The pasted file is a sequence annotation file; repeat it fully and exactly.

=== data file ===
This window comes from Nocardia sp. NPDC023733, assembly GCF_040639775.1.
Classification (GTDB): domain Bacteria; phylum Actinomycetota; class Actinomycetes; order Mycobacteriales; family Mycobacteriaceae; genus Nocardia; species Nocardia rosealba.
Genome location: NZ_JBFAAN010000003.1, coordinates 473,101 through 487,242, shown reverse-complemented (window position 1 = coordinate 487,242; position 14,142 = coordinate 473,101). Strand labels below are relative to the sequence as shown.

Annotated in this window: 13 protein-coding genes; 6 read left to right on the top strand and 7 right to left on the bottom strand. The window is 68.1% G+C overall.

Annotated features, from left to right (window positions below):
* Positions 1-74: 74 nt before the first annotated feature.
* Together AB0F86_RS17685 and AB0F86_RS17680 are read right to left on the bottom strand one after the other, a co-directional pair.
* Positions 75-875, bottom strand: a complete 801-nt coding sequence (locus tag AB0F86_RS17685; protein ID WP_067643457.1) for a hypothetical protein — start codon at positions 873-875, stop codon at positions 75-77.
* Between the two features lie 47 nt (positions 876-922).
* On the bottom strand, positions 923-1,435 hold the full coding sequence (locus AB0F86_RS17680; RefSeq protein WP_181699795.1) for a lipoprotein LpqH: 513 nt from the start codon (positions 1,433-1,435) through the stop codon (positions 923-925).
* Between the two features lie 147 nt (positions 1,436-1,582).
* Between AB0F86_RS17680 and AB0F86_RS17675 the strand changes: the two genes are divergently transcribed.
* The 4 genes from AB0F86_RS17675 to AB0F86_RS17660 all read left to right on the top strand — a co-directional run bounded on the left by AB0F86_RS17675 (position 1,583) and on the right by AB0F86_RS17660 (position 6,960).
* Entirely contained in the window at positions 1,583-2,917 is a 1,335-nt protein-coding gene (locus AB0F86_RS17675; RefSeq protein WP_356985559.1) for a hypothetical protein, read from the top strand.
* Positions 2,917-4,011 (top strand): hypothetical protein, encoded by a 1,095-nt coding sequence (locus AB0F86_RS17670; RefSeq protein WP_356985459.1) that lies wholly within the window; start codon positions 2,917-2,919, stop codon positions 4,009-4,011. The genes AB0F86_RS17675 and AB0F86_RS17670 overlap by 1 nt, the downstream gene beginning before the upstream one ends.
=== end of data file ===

This window comes from Nocardia sp. NPDC023733, assembly GCF_040639775.1.
Classification (GTDB): domain Bacteria; phylum Actinomycetota; class Actinomycetes; order Mycobacteriales; family Mycobacteriaceae; genus Nocardia; species Nocardia rosealba.
Genome location: NZ_JBFAAN010000003.1, coordinates 473,101 through 487,242, shown reverse-complemented (window position 1 = coordinate 487,242; position 14,142 = coordinate 473,101). Strand labels below are relative to the sequence as shown.

Annotated in this window: 13 protein-coding genes; 6 read left to right on the top strand and 7 right to left on the bottom strand. The window is 68.1% G+C overall.

Annotated features, from left to right (window positions below):
* Positions 1-74: 74 nt before the first annotated feature.
* Together AB0F86_RS17685 and AB0F86_RS17680 are read right to left on the bottom strand one after the other, a co-directional pair.
* Positions 75-875, bottom strand: a complete 801-nt coding sequence (locus tag AB0F86_RS17685; protein ID WP_067643457.1) for a hypothetical protein — start codon at positions 873-875, stop codon at positions 75-77.
* Between the two features lie 47 nt (positions 876-922).
* On the bottom strand, positions 923-1,435 hold the full coding sequence (locus AB0F86_RS17680; RefSeq protein WP_181699795.1) for a lipoprotein LpqH: 513 nt from the start codon (positions 1,433-1,435) through the stop codon (positions 923-925).
* Between the two features lie 147 nt (positions 1,436-1,582).
* Between AB0F86_RS17680 and AB0F86_RS17675 the strand changes: the two genes are divergently transcribed.
* The 4 genes from AB0F86_RS17675 to AB0F86_RS17660 all read left to right on the top strand — a co-directional run bounded on the left by AB0F86_RS17675 (position 1,583) and on the right by AB0F86_RS17660 (position 6,960).
* Entirely contained in the window at positions 1,583-2,917 is a 1,335-nt protein-coding gene (locus AB0F86_RS17675; RefSeq protein WP_356985559.1) for a hypothetical protein, read from the top strand.
* Positions 2,917-4,011 (top strand): hypothetical protein, encoded by a 1,095-nt coding sequence (locus AB0F86_RS17670; RefSeq protein WP_356985459.1) that lies wholly within the window; start codon positions 2,917-2,919, stop codon positions 4,009-4,011. The genes AB0F86_RS17675 and AB0F86_RS17670 overlap by 1 nt, the downstream gene beginning before the upstream one ends.